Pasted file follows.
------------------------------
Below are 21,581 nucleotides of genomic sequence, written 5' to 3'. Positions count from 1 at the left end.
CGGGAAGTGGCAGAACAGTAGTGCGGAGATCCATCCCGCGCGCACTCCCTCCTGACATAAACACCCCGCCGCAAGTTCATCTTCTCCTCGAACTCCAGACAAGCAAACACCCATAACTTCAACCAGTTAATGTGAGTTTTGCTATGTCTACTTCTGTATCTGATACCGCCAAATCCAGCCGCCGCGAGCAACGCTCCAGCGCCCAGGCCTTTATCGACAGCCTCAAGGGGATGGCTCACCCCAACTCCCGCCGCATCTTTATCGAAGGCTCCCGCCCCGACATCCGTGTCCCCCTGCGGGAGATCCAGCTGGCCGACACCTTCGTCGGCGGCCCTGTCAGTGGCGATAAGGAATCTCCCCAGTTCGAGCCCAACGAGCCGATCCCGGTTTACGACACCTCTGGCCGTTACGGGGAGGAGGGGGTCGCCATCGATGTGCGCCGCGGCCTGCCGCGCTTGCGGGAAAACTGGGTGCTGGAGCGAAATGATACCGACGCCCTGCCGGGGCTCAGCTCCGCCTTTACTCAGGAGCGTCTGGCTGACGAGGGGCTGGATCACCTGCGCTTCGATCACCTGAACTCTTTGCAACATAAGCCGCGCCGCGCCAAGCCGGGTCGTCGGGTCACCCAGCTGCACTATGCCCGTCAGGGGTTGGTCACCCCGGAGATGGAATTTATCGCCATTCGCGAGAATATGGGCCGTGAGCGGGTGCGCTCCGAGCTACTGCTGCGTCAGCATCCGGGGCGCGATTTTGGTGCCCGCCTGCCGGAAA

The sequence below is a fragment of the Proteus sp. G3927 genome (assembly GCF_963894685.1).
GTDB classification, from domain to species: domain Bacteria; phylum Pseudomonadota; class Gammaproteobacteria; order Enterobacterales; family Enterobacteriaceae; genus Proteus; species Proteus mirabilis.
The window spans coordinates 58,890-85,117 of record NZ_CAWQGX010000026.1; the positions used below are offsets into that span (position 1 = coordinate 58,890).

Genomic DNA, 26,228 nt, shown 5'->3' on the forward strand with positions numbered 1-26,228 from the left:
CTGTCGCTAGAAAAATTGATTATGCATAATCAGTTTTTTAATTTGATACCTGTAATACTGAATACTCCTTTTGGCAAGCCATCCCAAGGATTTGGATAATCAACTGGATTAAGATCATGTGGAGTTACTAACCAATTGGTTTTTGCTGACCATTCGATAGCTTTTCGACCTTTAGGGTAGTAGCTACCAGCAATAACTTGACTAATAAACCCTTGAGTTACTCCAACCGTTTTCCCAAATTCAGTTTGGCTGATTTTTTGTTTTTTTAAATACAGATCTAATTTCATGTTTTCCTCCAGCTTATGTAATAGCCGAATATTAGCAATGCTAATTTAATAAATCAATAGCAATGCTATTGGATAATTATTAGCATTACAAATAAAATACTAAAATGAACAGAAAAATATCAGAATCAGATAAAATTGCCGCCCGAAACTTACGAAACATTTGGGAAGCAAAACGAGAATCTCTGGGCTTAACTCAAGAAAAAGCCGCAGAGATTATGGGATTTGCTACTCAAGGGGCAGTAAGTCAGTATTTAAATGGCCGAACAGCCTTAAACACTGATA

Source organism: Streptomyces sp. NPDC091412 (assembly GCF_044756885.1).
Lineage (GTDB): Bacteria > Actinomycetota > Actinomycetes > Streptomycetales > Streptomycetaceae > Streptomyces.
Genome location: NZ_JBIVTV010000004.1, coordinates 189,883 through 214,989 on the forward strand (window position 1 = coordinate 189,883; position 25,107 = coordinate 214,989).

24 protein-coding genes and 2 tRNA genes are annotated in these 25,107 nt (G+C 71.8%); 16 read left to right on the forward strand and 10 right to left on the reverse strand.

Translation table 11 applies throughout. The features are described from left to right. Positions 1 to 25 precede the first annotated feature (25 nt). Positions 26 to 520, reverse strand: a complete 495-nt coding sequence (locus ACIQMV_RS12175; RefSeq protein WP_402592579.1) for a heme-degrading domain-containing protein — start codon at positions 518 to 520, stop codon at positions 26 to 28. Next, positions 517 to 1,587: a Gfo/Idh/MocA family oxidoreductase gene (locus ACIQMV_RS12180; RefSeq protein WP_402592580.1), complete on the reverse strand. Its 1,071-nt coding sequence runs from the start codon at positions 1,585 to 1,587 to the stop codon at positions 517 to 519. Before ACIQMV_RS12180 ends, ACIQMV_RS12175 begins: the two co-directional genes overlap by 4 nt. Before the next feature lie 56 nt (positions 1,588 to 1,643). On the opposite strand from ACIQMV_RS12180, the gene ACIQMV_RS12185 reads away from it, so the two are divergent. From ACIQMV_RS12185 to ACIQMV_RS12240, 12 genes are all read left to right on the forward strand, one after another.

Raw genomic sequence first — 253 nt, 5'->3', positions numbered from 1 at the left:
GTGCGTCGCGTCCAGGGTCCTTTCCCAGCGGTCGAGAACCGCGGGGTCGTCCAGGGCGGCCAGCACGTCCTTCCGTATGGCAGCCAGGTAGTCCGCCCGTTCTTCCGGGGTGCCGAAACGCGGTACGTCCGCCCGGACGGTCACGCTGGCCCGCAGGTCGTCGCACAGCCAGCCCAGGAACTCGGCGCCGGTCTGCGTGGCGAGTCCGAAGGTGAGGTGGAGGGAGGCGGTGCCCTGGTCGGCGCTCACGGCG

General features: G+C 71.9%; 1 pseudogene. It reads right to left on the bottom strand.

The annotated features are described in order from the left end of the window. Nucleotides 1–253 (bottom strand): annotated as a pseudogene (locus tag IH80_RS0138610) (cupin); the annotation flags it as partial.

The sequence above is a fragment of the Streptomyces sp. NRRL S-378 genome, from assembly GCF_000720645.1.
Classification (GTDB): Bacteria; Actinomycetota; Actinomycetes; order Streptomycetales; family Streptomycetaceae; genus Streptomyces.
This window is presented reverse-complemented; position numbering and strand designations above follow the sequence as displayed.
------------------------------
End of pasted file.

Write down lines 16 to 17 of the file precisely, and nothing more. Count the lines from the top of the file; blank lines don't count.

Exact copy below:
The annotated features are described in order from the left end of the window. Nucleotides 1–253 (bottom strand): annotated as a pseudogene (locus tag IH80_RS0138610) (cupin); the annotation flags it as partial.

The sequence above is a fragment of the Streptomyces sp. NRRL S-378 genome, from assembly GCF_000720645.1.